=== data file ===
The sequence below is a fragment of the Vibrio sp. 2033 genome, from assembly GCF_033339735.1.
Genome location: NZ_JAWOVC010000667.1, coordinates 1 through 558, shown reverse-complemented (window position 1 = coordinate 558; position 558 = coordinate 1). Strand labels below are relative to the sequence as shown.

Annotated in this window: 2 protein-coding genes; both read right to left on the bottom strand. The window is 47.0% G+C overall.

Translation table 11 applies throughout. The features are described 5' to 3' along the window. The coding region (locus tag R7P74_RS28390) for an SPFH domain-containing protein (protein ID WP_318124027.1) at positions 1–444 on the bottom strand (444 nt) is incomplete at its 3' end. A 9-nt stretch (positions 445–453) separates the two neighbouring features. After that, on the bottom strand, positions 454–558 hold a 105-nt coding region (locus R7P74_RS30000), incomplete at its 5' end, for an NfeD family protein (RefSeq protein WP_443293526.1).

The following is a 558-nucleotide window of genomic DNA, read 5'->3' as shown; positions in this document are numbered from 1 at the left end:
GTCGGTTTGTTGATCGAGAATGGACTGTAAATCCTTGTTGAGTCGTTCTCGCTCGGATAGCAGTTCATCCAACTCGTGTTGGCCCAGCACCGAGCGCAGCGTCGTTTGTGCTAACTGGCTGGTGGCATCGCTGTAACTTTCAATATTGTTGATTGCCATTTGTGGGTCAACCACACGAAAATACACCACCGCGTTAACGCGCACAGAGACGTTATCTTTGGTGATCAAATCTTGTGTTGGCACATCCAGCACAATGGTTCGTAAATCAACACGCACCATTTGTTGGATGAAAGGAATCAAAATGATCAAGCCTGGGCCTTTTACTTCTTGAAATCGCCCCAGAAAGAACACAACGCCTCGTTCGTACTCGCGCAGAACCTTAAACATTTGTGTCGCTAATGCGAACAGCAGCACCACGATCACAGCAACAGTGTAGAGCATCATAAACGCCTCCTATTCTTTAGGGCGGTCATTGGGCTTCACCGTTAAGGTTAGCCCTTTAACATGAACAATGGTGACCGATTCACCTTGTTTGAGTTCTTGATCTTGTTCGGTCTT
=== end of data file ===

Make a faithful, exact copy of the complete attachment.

The sequence below is a fragment of the Vibrio sp. 2033 genome, from assembly GCF_033339735.1.
Genome location: NZ_JAWOVC010000667.1, coordinates 1 through 558, shown reverse-complemented (window position 1 = coordinate 558; position 558 = coordinate 1). Strand labels below are relative to the sequence as shown.

Annotated in this window: 2 protein-coding genes; both read right to left on the bottom strand. The window is 47.0% G+C overall.

Translation table 11 applies throughout. The features are described 5' to 3' along the window. The coding region (locus tag R7P74_RS28390) for an SPFH domain-containing protein (protein ID WP_318124027.1) at positions 1–444 on the bottom strand (444 nt) is incomplete at its 3' end. A 9-nt stretch (positions 445–453) separates the two neighbouring features. After that, on the bottom strand, positions 454–558 hold a 105-nt coding region (locus R7P74_RS30000), incomplete at its 5' end, for an NfeD family protein (RefSeq protein WP_443293526.1).

The following is a 558-nucleotide window of genomic DNA, read 5'->3' as shown; positions in this document are numbered from 1 at the left end:
GTCGGTTTGTTGATCGAGAATGGACTGTAAATCCTTGTTGAGTCGTTCTCGCTCGGATAGCAGTTCATCCAACTCGTGTTGGCCCAGCACCGAGCGCAGCGTCGTTTGTGCTAACTGGCTGGTGGCATCGCTGTAACTTTCAATATTGTTGATTGCCATTTGTGGGTCAACCACACGAAAATACACCACCGCGTTAACGCGCACAGAGACGTTATCTTTGGTGATCAAATCTTGTGTTGGCACATCCAGCACAATGGTTCGTAAATCAACACGCACCATTTGTTGGATGAAAGGAATCAAAATGATCAAGCCTGGGCCTTTTACTTCTTGAAATCGCCCCAGAAAGAACACAACGCCTCGTTCGTACTCGCGCAGAACCTTAAACATTTGTGTCGCTAATGCGAACAGCAGCACCACGATCACAGCAACAGTGTAGAGCATCATAAACGCCTCCTATTCTTTAGGGCGGTCATTGGGCTTCACCGTTAAGGTTAGCCCTTTAACATGAACAATGGTGACCGATTCACCTTGTTTGAGTTCTTGATCTTGTTCGGTCTT